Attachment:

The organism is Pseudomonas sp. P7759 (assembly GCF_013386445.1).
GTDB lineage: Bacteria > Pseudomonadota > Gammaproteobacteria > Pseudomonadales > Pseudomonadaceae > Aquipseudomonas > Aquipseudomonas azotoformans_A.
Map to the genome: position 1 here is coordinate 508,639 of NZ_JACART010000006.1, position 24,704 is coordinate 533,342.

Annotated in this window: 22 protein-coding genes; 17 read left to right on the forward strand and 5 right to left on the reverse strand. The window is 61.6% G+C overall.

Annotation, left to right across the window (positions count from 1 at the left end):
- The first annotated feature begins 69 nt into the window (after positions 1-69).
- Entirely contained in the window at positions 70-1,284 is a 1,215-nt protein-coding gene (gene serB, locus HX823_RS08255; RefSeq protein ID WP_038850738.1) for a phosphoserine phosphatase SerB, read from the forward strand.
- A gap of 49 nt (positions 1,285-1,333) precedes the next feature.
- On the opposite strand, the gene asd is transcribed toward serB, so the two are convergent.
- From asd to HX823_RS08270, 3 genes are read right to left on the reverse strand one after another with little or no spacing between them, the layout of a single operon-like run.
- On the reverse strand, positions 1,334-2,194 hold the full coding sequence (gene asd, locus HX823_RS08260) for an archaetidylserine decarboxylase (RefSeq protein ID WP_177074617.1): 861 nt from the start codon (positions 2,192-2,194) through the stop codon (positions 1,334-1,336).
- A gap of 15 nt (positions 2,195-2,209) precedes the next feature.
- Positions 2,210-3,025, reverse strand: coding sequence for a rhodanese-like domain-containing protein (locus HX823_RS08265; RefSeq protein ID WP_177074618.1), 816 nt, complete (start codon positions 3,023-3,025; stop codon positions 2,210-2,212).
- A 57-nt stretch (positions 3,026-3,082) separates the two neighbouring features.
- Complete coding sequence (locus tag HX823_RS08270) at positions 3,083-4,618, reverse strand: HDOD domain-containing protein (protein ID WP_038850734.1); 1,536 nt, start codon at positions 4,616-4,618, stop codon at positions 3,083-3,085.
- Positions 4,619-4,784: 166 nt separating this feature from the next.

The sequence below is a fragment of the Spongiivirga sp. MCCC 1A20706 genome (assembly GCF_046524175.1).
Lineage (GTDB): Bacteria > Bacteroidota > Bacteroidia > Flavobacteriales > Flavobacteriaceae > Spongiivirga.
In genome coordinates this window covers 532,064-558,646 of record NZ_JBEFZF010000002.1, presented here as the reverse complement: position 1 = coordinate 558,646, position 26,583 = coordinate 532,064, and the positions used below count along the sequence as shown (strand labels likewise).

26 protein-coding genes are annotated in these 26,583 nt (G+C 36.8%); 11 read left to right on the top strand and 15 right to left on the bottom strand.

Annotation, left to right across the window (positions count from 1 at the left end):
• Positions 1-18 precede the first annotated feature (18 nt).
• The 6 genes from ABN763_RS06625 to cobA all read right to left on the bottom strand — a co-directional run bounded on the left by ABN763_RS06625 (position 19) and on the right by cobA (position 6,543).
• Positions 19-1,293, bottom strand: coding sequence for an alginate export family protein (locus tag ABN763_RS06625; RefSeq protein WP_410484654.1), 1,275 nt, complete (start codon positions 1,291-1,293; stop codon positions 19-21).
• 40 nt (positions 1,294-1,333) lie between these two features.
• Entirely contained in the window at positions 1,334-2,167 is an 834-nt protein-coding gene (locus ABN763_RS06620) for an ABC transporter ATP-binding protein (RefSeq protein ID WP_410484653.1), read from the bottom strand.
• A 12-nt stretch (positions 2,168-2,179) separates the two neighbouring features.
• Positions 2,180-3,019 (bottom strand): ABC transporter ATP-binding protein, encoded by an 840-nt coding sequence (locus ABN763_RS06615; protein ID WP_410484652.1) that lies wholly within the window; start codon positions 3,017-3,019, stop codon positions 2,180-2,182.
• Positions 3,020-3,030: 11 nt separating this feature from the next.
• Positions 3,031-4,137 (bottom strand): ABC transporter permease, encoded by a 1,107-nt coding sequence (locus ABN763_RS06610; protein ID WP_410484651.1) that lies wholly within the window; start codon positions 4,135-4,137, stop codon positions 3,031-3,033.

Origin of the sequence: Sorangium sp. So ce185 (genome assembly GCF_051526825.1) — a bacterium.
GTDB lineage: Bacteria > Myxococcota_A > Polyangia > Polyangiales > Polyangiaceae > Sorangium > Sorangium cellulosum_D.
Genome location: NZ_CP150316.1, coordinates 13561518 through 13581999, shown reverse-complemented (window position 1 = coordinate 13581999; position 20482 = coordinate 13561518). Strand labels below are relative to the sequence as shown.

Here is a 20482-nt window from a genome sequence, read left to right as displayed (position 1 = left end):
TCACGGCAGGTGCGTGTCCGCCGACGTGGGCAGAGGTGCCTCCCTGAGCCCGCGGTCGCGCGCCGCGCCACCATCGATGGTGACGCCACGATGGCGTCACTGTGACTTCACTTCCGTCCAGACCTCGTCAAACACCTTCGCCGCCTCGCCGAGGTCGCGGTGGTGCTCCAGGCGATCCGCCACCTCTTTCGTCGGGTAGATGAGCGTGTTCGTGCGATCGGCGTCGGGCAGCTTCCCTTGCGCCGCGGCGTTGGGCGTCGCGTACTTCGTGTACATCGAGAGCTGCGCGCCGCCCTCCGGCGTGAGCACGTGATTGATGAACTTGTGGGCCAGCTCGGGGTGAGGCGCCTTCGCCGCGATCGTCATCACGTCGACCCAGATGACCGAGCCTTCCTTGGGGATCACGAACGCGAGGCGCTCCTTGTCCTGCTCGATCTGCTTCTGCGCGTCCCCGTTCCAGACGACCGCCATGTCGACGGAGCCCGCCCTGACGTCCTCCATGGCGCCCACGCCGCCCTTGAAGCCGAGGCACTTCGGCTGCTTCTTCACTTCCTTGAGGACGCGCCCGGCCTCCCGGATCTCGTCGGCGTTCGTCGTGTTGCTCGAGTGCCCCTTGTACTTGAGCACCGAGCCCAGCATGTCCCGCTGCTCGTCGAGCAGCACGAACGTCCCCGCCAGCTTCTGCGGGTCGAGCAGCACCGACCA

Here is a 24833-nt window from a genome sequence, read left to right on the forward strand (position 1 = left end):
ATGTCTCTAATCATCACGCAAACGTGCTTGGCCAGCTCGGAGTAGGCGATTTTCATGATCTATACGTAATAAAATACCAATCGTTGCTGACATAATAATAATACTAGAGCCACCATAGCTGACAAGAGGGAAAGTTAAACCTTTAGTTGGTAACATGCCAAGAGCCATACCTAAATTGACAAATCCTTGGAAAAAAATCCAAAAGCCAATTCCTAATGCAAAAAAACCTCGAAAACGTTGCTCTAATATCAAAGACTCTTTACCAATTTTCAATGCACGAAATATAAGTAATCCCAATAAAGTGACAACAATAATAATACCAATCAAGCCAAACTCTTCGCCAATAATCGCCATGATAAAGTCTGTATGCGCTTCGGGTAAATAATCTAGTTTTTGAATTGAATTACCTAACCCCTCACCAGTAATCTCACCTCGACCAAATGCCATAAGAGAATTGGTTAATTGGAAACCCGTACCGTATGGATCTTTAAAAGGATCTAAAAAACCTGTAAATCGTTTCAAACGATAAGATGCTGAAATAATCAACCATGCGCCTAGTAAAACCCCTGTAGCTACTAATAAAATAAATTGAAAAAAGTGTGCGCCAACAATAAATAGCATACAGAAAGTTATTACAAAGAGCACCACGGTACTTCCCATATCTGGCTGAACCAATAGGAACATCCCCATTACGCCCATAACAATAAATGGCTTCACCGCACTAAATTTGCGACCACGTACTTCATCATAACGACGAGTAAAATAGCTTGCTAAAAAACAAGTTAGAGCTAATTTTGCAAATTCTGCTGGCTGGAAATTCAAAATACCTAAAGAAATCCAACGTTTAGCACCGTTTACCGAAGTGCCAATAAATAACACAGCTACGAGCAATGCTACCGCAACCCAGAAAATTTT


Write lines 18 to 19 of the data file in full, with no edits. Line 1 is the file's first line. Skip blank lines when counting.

Lineage (GTDB): Bacteria > Bacteroidota > Bacteroidia > Flavobacteriales > Flavobacteriaceae > Spongiivirga.
In genome coordinates this window covers 532,064-558,646 of record NZ_JBEFZF010000002.1, presented here as the reverse complement: position 1 = coordinate 558,646, position 26,583 = coordinate 532,064, and the positions used below count along the sequence as shown (strand labels likewise).